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To all people experienced in dog training, I could really use some help with this floor wetter? Answered

I have two dogs. One is a mini poodle that behaves very well.  My other dog is an estimated 7-8-ish mostly puggy mix that we got much more recently.  She's the one we have trouble with.
I don't know what her life was like before we got her because she was found wandering the desert outside of the shelter we bought her from.  I know that its likely she was well cared for because she had incredibly soft fur and pure white teeth.  However, for the first couple months of having her she was extremely skittish.  If someone entered the room she'd bolt outside. (dog door)  Over the course of a several weeks I got her to trust me.  Since then I have confirmed that while she is a bit skittish she is a very loving and good dog by the standard of she wants to please.
Now for the specific problem.  She piddles on the floor, and quite often on anything cloth that has been left on the floor and most especially on anything soft in the rearmost areas of the house.  She started shortly after she arrived but seemed to stop when she got more used to the place and learned the use of the dog door.  Then she started again, just briefly, and stopped again.  She seems to have started again but with bigger puddles.  With previous dogs I always tried the traditional method of stick their nose in it swat them on the bum and take them outside to show them where they're supposed to do it and it always worked.
This is much more difficult with Ellen because of her reactions.  If I grab her collar she loses her mind.  She starts by dropping to the ground, giving me deadweight, and if I don't let go immediately she starts screaming like a banshee and twisting.  She is a small dog, maybe 25 pounds, but it's all muscle.  During one attempt to show her the site of her wrongdoing she twisted hard and managed to catch and break my finger.  I hold no grudge for this but as I don't want to repeat this I am asking for advice here.
Ask any questions, I'll try to answer.  I could really use some advice.


I would suggest start crate training (like canucksgirl) and restricting access to the whole house. You can look it up but basically you make the crate/kennel/pen their private safe place and then slowly extend that safe zone out through the whole house, or as much as you would like her to have access to. Dogs are very clean animals and will avoid making a mess in their private space if at all possible. This is why she prefers to make messes in the back of the house, it's probably away from where she spends most of her time. So instead of giving her access to the whole house immediately, slowly let her come into new areas and she will associate them as part of her den and will avoid making a mess in them.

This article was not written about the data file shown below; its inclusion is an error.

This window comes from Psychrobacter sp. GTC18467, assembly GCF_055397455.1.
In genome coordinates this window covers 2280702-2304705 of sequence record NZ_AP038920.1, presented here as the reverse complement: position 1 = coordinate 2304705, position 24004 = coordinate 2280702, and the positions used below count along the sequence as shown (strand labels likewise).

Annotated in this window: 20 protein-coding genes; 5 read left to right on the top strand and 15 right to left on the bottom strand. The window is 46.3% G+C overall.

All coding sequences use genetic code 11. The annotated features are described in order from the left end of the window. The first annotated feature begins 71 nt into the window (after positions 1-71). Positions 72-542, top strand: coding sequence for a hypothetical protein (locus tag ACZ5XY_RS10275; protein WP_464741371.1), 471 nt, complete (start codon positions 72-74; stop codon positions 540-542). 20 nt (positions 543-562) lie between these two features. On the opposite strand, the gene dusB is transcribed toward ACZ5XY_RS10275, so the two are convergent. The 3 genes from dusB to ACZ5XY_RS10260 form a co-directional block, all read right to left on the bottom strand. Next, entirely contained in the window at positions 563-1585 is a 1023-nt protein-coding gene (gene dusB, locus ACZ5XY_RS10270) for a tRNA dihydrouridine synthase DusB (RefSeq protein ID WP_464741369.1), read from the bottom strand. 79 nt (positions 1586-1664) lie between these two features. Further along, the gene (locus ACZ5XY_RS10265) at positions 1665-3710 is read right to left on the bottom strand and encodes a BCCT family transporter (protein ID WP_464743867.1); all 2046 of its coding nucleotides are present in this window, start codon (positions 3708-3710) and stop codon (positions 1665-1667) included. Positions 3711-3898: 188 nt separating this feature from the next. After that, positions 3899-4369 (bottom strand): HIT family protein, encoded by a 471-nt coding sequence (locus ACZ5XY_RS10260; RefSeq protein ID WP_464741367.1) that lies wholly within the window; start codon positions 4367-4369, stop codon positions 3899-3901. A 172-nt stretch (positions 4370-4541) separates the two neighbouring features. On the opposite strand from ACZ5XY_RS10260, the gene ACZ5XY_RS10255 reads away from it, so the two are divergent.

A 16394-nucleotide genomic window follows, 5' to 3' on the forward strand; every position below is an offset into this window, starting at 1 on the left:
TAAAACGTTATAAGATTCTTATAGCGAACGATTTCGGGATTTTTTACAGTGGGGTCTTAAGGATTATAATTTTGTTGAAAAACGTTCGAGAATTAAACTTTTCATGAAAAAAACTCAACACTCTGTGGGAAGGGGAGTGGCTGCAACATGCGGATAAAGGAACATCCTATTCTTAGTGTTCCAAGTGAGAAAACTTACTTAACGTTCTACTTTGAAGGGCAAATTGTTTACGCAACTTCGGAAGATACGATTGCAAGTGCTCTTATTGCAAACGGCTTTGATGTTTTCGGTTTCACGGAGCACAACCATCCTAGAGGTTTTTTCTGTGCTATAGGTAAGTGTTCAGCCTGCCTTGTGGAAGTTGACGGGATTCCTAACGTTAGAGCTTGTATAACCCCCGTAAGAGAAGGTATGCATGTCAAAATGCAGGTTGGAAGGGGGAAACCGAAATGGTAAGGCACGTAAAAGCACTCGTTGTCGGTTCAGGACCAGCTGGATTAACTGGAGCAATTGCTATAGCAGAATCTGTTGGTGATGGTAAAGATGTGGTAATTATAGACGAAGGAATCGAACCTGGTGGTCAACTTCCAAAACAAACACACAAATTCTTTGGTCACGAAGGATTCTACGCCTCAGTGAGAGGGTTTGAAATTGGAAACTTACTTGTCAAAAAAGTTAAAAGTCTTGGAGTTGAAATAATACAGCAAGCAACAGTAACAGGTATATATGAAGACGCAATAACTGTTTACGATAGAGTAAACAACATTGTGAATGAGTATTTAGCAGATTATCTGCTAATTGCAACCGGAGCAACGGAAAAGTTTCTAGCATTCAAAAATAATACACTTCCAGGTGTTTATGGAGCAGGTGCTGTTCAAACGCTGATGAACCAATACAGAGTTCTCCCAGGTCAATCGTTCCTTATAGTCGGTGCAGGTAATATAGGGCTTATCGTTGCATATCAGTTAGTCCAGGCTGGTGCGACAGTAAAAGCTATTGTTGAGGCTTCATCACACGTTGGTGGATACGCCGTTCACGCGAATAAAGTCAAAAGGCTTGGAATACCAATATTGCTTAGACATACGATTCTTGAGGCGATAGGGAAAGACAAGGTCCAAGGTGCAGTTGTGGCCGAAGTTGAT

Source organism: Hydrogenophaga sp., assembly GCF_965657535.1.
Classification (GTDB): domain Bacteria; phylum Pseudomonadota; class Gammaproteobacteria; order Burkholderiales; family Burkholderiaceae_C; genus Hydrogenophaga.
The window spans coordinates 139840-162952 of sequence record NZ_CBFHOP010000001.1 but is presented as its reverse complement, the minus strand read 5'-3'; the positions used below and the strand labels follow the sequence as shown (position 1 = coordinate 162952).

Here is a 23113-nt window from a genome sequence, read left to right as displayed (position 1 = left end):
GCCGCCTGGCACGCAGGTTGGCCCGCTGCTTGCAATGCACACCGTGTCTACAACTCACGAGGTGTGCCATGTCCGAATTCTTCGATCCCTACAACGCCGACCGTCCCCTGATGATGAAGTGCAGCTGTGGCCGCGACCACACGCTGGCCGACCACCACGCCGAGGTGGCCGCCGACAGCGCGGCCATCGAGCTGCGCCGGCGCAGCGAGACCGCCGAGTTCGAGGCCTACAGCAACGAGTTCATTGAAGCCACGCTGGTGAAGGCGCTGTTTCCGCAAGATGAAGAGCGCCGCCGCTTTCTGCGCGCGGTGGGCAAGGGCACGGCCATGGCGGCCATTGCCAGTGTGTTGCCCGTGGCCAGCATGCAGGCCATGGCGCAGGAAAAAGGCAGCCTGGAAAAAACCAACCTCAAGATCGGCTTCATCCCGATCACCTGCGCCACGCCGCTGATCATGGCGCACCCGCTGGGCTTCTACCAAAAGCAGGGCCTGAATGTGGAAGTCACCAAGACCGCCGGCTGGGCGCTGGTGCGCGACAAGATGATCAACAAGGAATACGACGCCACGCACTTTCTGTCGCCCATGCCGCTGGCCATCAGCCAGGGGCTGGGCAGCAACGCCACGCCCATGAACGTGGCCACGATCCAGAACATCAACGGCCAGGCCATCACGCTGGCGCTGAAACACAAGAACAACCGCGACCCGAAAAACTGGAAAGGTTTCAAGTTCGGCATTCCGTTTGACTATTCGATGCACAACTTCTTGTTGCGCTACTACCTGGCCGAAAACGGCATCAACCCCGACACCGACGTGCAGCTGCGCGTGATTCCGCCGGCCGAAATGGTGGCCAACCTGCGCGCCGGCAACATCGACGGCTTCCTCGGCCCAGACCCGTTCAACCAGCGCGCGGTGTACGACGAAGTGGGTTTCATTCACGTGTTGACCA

If something really did traumatize her, moving her into a big, unfamiliar, indoor space with new smells and another dog probably isn't helping her feel comfortable either so this could help with the skittishness too.

It sounds like she's marking her territory. She may have been the only dog in her previous home, and is now in some competition with your other dog (or perhaps you) to exercise some dominance. You may want to read up on this, starting with this link. The method you were trying (by putting her nose in it) can work for puppies, but won't do much for an older dog. Its like someone getting mad at you for putting out your chotchkies in your house, essentially that's your way of saying "this is my house" (and for a dog, piddling on the floor is their way). I would suggest that you get her a kennel or a dog bed that is ONLY hers and not allow the other dog on or near it (to avoid the other dogs scent). She needs to know that something in the house is her domain, but the rest of the house is yours. That can be taught with some overall discipline and techniques noted in the link.

Thanks, reading in now. I am good with most dogs but it's tough finding a balance with her between 'I am dominant' and 'Don't run away I was only scratching an itch.' I would like to know what her previous owner did to make her so skittish.